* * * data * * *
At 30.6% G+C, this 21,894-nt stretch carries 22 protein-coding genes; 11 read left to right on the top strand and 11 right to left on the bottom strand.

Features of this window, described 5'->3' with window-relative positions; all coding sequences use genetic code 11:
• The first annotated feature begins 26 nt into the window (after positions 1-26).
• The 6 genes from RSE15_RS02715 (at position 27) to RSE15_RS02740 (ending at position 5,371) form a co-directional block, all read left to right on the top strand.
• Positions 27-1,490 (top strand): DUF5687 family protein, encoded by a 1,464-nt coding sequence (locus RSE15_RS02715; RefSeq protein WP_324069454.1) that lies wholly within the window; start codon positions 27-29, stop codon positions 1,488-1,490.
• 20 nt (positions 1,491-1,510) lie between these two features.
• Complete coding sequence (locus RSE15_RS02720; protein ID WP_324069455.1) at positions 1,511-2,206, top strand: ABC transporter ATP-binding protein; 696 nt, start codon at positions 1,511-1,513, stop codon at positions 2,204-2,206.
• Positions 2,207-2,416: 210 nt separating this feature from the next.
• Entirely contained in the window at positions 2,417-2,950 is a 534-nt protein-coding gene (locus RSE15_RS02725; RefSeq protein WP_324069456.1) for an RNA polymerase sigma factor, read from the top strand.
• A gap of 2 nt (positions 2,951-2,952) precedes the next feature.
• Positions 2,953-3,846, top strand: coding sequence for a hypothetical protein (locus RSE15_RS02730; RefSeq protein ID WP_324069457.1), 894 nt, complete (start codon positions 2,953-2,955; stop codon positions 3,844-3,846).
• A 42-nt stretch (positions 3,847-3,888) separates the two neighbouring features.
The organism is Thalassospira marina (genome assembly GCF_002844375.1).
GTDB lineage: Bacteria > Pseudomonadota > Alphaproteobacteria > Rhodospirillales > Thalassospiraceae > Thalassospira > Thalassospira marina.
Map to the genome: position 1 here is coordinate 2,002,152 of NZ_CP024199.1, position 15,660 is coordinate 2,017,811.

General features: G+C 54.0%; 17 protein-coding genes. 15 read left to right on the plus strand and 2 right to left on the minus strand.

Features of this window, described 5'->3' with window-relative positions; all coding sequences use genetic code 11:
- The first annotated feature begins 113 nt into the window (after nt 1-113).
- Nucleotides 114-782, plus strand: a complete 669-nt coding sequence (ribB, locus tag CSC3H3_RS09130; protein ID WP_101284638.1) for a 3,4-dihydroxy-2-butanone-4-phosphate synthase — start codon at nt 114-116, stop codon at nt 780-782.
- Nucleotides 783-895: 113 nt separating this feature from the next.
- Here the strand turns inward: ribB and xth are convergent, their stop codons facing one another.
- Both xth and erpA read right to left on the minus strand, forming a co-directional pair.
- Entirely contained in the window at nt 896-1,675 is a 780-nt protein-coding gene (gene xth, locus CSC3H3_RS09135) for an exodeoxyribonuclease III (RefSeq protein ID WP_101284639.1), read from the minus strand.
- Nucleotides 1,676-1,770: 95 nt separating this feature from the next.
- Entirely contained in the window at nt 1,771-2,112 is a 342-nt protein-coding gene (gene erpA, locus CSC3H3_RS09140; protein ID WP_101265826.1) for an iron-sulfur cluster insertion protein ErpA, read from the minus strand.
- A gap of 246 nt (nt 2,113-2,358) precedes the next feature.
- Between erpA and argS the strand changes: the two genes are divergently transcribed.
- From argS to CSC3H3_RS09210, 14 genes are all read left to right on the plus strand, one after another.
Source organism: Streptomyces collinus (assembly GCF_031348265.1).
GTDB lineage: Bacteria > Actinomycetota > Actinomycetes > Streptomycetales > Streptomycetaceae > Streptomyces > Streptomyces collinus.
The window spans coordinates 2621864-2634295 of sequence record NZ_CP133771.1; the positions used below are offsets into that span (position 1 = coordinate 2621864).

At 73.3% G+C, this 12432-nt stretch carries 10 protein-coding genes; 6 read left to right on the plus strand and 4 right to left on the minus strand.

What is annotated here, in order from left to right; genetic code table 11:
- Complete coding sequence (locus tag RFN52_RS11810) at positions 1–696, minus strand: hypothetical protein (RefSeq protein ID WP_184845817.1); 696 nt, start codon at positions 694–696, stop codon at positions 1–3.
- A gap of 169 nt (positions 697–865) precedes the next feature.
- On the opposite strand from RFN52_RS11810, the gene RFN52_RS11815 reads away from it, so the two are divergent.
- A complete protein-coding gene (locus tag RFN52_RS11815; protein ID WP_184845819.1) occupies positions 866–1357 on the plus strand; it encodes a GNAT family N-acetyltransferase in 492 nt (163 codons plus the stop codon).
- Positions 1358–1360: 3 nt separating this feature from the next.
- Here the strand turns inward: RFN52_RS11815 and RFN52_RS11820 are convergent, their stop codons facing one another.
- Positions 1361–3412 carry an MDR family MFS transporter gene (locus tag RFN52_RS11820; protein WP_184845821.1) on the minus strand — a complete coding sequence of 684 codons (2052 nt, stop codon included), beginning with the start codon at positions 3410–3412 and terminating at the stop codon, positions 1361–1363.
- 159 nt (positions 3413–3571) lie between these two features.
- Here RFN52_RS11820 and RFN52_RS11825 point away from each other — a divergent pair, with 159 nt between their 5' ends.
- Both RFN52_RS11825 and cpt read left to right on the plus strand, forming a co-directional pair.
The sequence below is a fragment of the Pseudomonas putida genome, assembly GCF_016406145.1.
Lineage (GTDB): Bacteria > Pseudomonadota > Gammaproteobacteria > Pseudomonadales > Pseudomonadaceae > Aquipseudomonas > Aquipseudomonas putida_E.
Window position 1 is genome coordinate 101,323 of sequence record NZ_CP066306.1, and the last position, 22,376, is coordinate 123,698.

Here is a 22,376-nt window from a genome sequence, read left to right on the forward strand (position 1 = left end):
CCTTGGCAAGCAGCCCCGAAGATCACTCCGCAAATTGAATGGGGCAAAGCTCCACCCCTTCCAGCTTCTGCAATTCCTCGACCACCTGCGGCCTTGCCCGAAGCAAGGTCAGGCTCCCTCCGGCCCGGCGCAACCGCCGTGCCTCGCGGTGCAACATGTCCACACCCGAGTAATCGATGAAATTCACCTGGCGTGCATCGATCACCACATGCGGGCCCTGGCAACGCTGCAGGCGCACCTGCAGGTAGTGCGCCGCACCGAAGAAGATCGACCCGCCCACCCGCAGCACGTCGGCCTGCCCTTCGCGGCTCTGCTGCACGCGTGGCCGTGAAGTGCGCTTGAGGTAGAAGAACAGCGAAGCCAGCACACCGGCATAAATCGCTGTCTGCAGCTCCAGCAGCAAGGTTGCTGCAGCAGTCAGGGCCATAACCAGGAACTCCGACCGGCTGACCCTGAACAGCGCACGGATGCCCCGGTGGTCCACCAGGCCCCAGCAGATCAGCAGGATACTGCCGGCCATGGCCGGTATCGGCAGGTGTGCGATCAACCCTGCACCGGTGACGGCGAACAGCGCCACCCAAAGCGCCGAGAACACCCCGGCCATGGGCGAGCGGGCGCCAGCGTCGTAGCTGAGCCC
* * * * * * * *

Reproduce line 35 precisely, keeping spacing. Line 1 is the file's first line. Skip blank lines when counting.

- A gap of 169 nt (positions 697–865) precedes the next feature.